In Order 1000, FERC wanted—among other things—to open grid development to private developers. But FERC’s natural allies—the regional transmission organizations—are refusing to go along with this...
- this court to set aside their contract to purchase electric energy on the theory that PEPCO's rates are too high. The court has concluded that it should not entertain such a request and that, if Debtors wish to pursue relief of that kind, they should go to FERC.").
- at 313 (citing , 341 U.S. 246, 251-52 (1951)).
- See at 317-18.
- See at 317.
- 28 U.S.C. § 1334(e).
- 11 U.S.C. § 556.
- NLRB v. , 465 U.S. 513, 528 (1984).
- District Court's at 316-17.
- See, e.g., , Order on Requests for Rehearing and Clarification, 105 FERC 61,185 (2003); , Order on Rehearing and Clarification, 105 FERC 61,184 (2003).
- See Bankruptcy Court's , 299 B.R. at 158-59 ("Although the court has been cited to no case in which a bankruptcy court has enjoined [FERC] and has found none itself, District Courts have often determined they could provide such injunctive relief.") (citations omitted).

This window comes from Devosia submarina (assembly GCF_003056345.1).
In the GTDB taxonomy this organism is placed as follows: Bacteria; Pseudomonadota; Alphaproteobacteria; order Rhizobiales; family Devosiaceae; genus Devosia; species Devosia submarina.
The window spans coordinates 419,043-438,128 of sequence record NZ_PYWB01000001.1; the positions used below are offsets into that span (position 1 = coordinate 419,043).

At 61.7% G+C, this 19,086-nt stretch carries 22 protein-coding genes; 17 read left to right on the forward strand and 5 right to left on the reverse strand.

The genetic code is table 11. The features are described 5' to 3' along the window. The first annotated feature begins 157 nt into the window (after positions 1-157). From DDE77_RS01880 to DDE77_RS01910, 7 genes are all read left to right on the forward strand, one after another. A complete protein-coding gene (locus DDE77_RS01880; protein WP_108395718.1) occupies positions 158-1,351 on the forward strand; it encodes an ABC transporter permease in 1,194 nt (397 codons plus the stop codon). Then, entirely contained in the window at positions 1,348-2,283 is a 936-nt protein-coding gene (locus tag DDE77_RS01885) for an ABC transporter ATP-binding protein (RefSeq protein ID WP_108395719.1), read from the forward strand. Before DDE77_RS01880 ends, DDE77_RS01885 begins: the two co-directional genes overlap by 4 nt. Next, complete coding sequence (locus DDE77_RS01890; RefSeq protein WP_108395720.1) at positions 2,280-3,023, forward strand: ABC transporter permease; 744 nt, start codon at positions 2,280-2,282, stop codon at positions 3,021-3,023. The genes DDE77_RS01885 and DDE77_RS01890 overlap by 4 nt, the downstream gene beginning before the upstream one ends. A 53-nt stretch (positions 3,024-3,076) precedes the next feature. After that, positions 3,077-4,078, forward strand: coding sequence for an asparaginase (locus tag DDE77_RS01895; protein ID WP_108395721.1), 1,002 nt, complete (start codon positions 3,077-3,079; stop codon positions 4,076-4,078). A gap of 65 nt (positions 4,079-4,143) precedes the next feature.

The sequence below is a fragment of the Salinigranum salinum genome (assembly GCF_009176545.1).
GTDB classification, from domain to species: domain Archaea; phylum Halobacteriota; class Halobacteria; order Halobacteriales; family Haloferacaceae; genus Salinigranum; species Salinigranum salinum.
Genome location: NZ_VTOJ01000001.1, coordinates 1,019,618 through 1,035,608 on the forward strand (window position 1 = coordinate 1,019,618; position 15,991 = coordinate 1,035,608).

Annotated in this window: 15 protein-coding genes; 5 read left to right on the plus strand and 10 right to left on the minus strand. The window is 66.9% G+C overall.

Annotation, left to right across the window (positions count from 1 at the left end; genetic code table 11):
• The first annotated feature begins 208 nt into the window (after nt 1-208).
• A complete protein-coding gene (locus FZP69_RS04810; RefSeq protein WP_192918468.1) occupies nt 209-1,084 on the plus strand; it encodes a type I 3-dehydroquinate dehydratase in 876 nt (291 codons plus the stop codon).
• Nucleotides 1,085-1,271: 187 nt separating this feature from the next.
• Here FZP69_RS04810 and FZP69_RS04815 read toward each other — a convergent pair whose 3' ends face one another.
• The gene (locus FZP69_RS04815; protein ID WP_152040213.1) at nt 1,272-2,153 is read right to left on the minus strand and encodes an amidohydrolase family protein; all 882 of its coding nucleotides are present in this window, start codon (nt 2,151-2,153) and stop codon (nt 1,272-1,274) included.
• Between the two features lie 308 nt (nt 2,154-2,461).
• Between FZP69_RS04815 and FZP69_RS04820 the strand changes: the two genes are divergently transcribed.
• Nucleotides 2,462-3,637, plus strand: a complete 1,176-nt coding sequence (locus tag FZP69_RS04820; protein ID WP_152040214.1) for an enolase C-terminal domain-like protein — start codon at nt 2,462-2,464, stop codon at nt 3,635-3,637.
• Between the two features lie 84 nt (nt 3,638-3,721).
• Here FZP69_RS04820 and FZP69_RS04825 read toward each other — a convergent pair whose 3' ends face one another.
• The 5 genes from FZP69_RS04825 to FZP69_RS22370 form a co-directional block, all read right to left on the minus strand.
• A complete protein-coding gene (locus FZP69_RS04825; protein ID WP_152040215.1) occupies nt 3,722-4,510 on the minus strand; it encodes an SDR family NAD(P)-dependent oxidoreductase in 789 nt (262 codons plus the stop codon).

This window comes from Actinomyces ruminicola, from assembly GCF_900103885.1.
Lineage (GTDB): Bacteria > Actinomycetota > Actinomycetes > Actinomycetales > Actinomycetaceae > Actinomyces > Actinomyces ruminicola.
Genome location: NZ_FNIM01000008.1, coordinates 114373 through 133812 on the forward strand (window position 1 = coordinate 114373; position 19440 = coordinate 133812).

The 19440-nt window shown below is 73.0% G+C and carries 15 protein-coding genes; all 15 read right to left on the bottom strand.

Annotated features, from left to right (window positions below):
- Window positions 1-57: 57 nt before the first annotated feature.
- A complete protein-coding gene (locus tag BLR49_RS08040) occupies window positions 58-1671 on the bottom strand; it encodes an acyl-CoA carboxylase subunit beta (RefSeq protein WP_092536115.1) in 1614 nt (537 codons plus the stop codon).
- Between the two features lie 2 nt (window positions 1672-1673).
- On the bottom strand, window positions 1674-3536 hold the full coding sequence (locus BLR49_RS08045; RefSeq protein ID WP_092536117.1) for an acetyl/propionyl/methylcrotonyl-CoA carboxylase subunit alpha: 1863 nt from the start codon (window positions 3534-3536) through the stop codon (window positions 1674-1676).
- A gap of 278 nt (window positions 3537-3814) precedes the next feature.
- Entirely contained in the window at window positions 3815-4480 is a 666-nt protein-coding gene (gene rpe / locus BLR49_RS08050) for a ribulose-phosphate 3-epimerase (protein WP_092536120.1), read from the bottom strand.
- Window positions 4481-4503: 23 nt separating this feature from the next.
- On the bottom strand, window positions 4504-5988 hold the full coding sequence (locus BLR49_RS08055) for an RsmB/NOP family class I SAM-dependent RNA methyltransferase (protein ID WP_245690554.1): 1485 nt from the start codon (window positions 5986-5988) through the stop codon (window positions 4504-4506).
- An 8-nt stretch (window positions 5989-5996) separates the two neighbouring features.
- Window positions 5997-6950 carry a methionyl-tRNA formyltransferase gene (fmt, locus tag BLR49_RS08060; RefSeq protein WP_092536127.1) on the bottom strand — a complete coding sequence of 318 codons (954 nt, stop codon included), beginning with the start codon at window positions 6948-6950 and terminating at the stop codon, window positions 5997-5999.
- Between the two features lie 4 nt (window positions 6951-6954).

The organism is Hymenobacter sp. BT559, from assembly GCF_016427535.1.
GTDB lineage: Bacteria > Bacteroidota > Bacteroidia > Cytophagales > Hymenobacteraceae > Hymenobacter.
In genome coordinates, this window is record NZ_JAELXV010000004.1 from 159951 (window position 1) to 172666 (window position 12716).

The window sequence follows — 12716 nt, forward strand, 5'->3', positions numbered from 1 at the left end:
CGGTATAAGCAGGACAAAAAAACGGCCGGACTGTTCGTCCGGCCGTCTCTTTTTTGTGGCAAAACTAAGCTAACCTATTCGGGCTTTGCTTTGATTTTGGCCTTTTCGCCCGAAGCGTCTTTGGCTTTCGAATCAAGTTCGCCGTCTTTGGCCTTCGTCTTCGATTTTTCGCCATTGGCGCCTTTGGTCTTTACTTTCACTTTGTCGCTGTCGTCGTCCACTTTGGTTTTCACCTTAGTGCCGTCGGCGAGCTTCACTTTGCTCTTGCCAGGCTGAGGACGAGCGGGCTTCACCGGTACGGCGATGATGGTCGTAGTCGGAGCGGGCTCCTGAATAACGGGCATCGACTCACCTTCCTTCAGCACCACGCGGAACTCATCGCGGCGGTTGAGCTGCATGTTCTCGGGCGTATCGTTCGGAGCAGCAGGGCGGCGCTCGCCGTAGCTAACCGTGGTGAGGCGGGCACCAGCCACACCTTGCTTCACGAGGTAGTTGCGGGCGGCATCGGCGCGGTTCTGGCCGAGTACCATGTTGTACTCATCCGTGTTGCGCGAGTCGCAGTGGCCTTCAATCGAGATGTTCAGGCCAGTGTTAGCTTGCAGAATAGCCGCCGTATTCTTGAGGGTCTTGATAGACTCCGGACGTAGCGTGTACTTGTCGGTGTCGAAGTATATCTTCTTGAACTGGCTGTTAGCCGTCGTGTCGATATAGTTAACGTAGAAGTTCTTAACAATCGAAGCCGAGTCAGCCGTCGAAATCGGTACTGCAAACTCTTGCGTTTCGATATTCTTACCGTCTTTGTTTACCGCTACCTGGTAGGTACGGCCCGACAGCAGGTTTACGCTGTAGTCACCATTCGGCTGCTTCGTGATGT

- at 162 (citing , 465 U.S. at 521-22 for proposition that the fact that one party to an agreement was a public utility and was regulated by the state public utility authority did not preclude rejection since Congress did not legislate special treatment for utility contracts rejected under section 365).
- , 417 U.S. 535, 551 (1974).
- , 451 U.S. 259, 267 (1981); see also United States v. Fausto, 484 U.S. 439, 453 (1988).
- , at 104 FERC 61,046 at 61,189 (2003).
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